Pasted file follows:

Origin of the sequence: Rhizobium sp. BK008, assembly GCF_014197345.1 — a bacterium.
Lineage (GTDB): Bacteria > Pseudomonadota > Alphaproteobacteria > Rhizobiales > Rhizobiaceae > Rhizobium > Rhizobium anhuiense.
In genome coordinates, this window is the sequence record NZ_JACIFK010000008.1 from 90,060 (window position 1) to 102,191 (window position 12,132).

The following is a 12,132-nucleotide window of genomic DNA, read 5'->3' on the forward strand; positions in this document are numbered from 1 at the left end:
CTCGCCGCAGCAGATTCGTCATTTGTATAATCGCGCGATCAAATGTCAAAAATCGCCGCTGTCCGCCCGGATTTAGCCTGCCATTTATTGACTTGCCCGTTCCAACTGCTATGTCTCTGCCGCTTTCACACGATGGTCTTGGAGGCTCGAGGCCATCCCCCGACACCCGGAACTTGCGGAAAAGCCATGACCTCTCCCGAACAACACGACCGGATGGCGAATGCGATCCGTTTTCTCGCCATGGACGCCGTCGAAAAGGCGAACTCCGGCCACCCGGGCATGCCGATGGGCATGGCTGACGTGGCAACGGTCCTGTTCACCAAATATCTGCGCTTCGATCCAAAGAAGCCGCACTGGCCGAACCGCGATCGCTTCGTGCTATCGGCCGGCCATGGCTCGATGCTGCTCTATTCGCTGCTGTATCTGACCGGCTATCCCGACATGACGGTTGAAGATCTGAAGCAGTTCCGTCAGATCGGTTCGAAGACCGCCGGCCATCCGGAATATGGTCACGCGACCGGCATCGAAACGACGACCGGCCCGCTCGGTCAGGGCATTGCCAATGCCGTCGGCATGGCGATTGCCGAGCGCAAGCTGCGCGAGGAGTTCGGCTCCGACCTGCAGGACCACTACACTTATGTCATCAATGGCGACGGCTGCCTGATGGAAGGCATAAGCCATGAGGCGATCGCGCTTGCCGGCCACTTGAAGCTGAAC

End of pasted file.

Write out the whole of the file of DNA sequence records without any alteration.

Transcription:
Origin of the sequence: Rhizobium sp. BK008, assembly GCF_014197345.1 — a bacterium.
Lineage (GTDB): Bacteria > Pseudomonadota > Alphaproteobacteria > Rhizobiales > Rhizobiaceae > Rhizobium > Rhizobium anhuiense.
In genome coordinates, this window is the sequence record NZ_JACIFK010000008.1 from 90,060 (window position 1) to 102,191 (window position 12,132).

The following is a 12,132-nucleotide window of genomic DNA, read 5'->3' on the forward strand; positions in this document are numbered from 1 at the left end:
CTCGCCGCAGCAGATTCGTCATTTGTATAATCGCGCGATCAAATGTCAAAAATCGCCGCTGTCCGCCCGGATTTAGCCTGCCATTTATTGACTTGCCCGTTCCAACTGCTATGTCTCTGCCGCTTTCACACGATGGTCTTGGAGGCTCGAGGCCATCCCCCGACACCCGGAACTTGCGGAAAAGCCATGACCTCTCCCGAACAACACGACCGGATGGCGAATGCGATCCGTTTTCTCGCCATGGACGCCGTCGAAAAGGCGAACTCCGGCCACCCGGGCATGCCGATGGGCATGGCTGACGTGGCAACGGTCCTGTTCACCAAATATCTGCGCTTCGATCCAAAGAAGCCGCACTGGCCGAACCGCGATCGCTTCGTGCTATCGGCCGGCCATGGCTCGATGCTGCTCTATTCGCTGCTGTATCTGACCGGCTATCCCGACATGACGGTTGAAGATCTGAAGCAGTTCCGTCAGATCGGTTCGAAGACCGCCGGCCATCCGGAATATGGTCACGCGACCGGCATCGAAACGACGACCGGCCCGCTCGGTCAGGGCATTGCCAATGCCGTCGGCATGGCGATTGCCGAGCGCAAGCTGCGCGAGGAGTTCGGCTCCGACCTGCAGGACCACTACACTTATGTCATCAATGGCGACGGCTGCCTGATGGAAGGCATAAGCCATGAGGCGATCGCGCTTGCCGGCCACTTGAAGCTGAAC